(Australian Associated Press)
Mental health apps will be trialled by thousands of Australian teenagers to test their effectiveness in preventing depression.
The Black Dog Institute will recruit 20,000 Year 7 students to trial the apps as part of a landmark study announced by Federal Minister for Health Greg Hunt on Wednesday,
Lead by Professor Helen Christensen, researchers will examine sensor data collected from smartphones such as GPS, use machine learning analysis and link this to hospital and birth records to develop reliable signals to flag the onset of depressive symptoms in young people.
The Future Proofing trial – to commence in 2019 – will also examine whether cognitive behavioural therapy (CBT)-based apps are effective in reducing symptoms of anxiety, eating disorders, suicide risk and psychotic symptoms, as well as its impact on academic performance, sleep, physical health and drug and alcohol use.
“This study will be unlike any previously undertaken in youth mental health in Australia, both in terms of scale and potential impact,” said Professor Christensen.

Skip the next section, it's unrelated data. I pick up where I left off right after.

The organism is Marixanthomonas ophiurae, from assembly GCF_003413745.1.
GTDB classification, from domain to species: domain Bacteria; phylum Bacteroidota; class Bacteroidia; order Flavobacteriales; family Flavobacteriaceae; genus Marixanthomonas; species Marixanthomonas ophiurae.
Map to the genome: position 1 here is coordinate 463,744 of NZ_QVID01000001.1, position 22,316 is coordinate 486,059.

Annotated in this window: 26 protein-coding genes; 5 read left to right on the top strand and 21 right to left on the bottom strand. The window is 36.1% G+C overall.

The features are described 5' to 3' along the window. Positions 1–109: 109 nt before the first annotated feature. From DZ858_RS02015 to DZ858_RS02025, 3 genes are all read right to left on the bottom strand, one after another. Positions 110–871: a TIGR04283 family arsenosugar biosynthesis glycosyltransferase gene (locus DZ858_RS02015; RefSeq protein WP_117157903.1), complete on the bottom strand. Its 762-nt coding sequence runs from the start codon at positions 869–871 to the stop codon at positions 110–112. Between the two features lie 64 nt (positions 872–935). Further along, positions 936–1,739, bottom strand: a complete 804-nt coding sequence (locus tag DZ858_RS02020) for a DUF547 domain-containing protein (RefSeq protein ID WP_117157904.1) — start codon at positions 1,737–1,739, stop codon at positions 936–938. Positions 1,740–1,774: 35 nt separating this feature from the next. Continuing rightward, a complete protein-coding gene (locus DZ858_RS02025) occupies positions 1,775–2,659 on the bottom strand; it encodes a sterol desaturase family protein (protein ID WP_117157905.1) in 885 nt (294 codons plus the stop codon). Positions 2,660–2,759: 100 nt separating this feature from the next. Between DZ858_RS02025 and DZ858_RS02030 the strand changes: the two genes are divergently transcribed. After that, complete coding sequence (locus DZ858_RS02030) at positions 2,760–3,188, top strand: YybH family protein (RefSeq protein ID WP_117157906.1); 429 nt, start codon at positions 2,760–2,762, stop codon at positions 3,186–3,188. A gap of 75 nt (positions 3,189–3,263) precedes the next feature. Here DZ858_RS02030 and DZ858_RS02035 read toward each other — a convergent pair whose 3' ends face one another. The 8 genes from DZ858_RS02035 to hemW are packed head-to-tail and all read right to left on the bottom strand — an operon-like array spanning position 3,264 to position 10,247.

With one in five Australians experiencing a mental illness each year, treatment alone will not be enough to reduce the burden of depression and there needs to be a greater focus on prevention, Prof Christensen said.
“Up to 75 per cent of mental illnesses emerge before the age of 25, making early intervention in the teenage years critical to prevent the onset of poor mental health outcomes over the life span.”
The National Health and Medical Research Council (NHMRC) project is one of 47 announced Wednesday as part of the federal government’s $53 million commitment to innovative mental health research.